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♥♥ Sunrise at Scenic Beach with Seal Pups (3 hours)

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Published on Mar 21, 2013

Why 3 hours? Tranquil nature soundscapes are excellent for relaxing, meditation, insomnia, studying, tinnitus sufferers, or just play the background scenery on your big screen TV when you are not watching shows. The genre is called "slow television" or "slow TV".

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Piedras Blancas Elephant Seal Rookery. I filmed this on March 9, 2013 from 6:30 am to 9:30 am.

The Northern Elephant Seal, Mirounga angustirostris, is an extraordinary marine mammal. It spends eight to ten months a year in the open ocean, diving 1000 to 5000 feet deep for periods of fifteen minutes to two hours, and migrating thousands of miles, twice a year, to its land based rookery for birthing, breeding, molting and rest. The Piedras Blancas rookery, on Highway 1 seven miles north of San Simeon on the California Central Coast, is home to about 17,000 animals. The area is open for viewing every day of the year and there is no admission fee or reservation required.

Beginning in late November and continuing into December the juveniles here for the fall haul-out depart for about five months at sea and the large sub-adult and adult males arrive. These large animals contest for primacy on an area of the beach, with battles that can be dramatic and bloody although almost never with serious damage. A local hierarchy develops with a dominant, alpha, male and two to four beta males. The alpha is usually located well in from the waterline while the betas typically are arrayed nearer the ocean.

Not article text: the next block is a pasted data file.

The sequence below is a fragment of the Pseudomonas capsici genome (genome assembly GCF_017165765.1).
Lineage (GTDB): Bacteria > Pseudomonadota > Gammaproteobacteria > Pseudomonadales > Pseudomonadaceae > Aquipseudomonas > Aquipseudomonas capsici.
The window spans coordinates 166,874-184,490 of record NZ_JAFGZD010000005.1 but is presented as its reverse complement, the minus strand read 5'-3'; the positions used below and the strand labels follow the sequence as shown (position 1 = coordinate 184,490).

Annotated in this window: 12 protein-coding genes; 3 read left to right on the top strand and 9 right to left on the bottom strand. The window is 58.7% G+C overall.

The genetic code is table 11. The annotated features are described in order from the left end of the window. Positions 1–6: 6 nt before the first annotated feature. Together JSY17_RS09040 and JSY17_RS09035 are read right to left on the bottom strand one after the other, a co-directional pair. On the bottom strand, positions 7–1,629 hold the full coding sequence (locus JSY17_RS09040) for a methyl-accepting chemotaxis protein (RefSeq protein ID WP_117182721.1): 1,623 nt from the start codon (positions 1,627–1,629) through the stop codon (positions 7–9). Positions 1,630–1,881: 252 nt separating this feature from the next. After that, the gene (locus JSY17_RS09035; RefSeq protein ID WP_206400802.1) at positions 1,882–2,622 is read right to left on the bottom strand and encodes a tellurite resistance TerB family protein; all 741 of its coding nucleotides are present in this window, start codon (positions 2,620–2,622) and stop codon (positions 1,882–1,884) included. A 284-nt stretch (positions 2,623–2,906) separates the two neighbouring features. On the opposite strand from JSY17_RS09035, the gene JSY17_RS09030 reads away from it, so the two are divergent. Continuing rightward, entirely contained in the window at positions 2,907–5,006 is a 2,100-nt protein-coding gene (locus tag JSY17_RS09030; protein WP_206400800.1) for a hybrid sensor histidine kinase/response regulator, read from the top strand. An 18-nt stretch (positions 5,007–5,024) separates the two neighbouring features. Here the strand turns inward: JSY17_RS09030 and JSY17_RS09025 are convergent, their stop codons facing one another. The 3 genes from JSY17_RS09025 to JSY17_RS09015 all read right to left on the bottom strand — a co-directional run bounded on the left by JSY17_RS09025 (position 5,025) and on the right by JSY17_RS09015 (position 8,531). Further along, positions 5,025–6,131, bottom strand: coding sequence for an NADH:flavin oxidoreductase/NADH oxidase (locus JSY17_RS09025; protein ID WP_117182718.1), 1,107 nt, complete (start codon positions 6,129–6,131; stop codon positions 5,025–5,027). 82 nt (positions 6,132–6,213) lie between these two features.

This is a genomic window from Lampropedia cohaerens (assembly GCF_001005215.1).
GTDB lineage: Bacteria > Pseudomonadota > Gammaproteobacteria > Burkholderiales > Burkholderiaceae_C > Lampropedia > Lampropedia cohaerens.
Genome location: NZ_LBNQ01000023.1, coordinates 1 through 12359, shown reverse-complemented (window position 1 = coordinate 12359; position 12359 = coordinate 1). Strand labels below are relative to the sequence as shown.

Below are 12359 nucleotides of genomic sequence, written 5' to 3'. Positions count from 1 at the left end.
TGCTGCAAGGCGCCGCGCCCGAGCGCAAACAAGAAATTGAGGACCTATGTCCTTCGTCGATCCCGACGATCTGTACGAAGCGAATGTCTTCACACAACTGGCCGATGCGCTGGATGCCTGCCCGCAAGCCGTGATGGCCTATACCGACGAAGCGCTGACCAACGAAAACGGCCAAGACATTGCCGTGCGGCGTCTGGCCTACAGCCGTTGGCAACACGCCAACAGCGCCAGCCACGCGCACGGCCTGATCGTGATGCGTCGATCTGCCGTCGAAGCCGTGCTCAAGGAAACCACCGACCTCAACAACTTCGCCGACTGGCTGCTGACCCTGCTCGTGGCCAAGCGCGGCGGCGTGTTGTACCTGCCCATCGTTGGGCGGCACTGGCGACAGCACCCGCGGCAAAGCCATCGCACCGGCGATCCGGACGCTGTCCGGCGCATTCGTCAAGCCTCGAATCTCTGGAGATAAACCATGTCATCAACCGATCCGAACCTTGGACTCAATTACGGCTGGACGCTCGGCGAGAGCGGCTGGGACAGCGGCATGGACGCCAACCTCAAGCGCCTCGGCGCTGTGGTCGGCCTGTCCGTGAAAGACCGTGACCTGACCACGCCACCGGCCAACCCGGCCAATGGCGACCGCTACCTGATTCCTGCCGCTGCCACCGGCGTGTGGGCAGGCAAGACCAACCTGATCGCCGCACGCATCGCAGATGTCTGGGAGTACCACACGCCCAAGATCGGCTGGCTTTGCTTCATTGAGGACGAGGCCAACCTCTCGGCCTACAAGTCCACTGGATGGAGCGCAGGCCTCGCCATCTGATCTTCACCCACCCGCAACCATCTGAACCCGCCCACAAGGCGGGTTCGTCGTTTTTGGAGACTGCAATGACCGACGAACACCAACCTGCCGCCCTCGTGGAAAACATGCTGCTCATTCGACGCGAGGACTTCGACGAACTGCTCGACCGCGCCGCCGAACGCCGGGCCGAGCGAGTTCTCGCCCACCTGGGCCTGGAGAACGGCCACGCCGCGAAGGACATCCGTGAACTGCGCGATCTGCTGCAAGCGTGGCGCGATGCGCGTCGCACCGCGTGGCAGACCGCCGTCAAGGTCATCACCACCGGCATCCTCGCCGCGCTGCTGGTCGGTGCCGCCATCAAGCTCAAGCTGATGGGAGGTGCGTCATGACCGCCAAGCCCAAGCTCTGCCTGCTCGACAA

In mid- to late-December the first pregnant females arrive. Experienced females will choose a location near the alpha both for protection from harassment and, ultimately, to increase the likelihood of being bred by the strongest male. The first pup us usually born about a week before Christmas. Females continue to arrive, the great majority arriving in January. They typically give birth a few days after arrival, most of those births occurring at night.

The new pups weigh between 60 -- 80 pounds (25 -- 35 kilograms). They are ready to go immediately (see two birthing videos on our Slide Show page). The mother and pup bond very shortly after the birth, developing a familiarity with both sound and smell which will help them stay close during the four-week nursing period. The birth is often attended by many gulls that come for the afterbirth or placenta -- a visit not to the mother's liking.

The mother is very protective of the pup, aggressively guarding the pup and the area around the two of them from intruders of any size. Nursing begins anywhere from a few hours to a day after birth. It is important to realize that the mother (as are all seals except nursing pups) is fasting during her stay in the rookery -- no food and no water for the duration. That makes the pups growth over the four weeks of nursing -- quadrupling its weight -- even more remarkable. The mother loses 30% -- 40% of the weight she had when she arrived.

During the final week of nursing, the mother goes into estrous and is bred, most likely by the alpha male but quite possibly by one of the betas. Shortly thereafter she weans her pup and heads for the ocean, often running a gauntlet of beta males. Family life is over. The pup, now called a weaner, is on its own and will seek the company of other weaners away from the areas of the beach used by the remaining mothers who would not welcome its presence.

The pups remain in the rookery for two to two and one-half months after weaning, spending time in the shallow tide pools off-shore to build muscle and skill before they embark on their first ocean voyage, returning during the fall haul-out in October and November. This video is also useful for meditation, relaxing, and helping go to sleep for people with insomnia or ringing in the ears (tinnitus).

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